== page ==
Sturgeon has a vulnerability of her own here, of course, among the third of pro-independence voters who backed independence in 2014 and Brexit in 2016. These voters were much bigger supporters of former First Minister Alex Salmond than they are of her. The SNP’s big vulnerability is that these voters will just not turn out at the next election if the SNP looks a little too Remain-y. But they may end up judging that is a price worth paying to keep Labour in its box north of the border.
Discretion is the better part of Villiers
What about Rishi Sunak’s own rhetoric on immigration? While there are a number of similarities between Sunak and Starmer, I think it’s a mistake to see Sunak’s position on migration as political posturing. Yes, his choice as home secretary, Suella Braverman, is a result of the political constraints he faces and the deals he needed to strike in order to get as much of the Tory right on his side.
But Sunak is sincere about both immigration and his opposition to closer ties to EU immigration. One area in which he genuinely is constrained by his party, though, is planning reform. He has delayed a vote on the matter after 47 Conservative MPs (enough to overcome the government’s majority) signed an amendment to neuter the government’s plans.
Sunak’s biggest headache is that on essentially every economic issue, there is a large enough Conservative faction to block any policy that might get growth going.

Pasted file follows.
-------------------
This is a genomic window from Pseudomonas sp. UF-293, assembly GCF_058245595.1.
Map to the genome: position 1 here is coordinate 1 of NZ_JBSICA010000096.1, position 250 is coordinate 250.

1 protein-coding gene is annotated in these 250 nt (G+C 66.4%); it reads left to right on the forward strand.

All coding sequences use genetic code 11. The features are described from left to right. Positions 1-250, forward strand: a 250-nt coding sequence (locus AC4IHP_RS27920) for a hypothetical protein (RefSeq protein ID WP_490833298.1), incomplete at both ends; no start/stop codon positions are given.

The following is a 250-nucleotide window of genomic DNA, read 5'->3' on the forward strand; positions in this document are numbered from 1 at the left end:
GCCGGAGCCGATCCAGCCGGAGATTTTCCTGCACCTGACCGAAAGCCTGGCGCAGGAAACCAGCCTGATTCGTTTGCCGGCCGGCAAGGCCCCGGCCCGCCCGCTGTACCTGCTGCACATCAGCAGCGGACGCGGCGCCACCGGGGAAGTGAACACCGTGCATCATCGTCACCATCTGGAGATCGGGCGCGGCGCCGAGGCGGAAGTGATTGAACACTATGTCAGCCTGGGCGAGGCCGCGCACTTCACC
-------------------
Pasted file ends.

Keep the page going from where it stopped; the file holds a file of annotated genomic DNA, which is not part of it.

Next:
That’s one reason why I think it is unlikely he will get to deliver the far-reaching reshuffle he hopes to conduct, should his political position improve. The last thing he needs is to increase the number of sacked ministers turned intractable opponents on the Conservative backbenches.
Now try this
One of the best ways to spend time in Edinburgh is in the city’s many bookshops, including Topping & Company (there are also branches in Ely, St Andrews and Bath). This one is happily open for browsing until nine o’clock in the evening. I picked up a copy of Colston Whitehead’s Harlem Shuffle. I am hoping it will be as good, but not as depressing, as Whitehead’s The Nickel Boys.
Top stories today
Brown note | A Labour party review of the constitution by former prime minister Gordon Brown is set to recommend banning second jobs for MPs, beefing up the Electoral Commission and extending further devolution to both the English regions and the parliaments in Scotland, Wales and Northern Ireland.
RMT union strikes | The UK’s largest transport union has announced four 48-hour strikes and an overtime ban after talks with employers collapsed. The walkouts on December 13-14, 16-17 and on January 3-4 and 6-7 dash hopes of a resolution to industrial action under way since June.
Treasury bails out BoE | The department has had to bail out the central bank for the first losses made on its quantitative easing programme since 2009, resulting from rate rises.
UK growth trails behind | The UK economy is set to be the worst performer in the G20 bar Russia over the next two years, the OECD said yesterday, underlining the lasting impact of high energy prices on Europe as a whole.
‘Time is right’ | UK justice secretary Dominic Raab yesterday defended plans to reintroduce contentious human rights legislation to parliament, saying “it’s time” to pursue “a significant constitutional step forward”.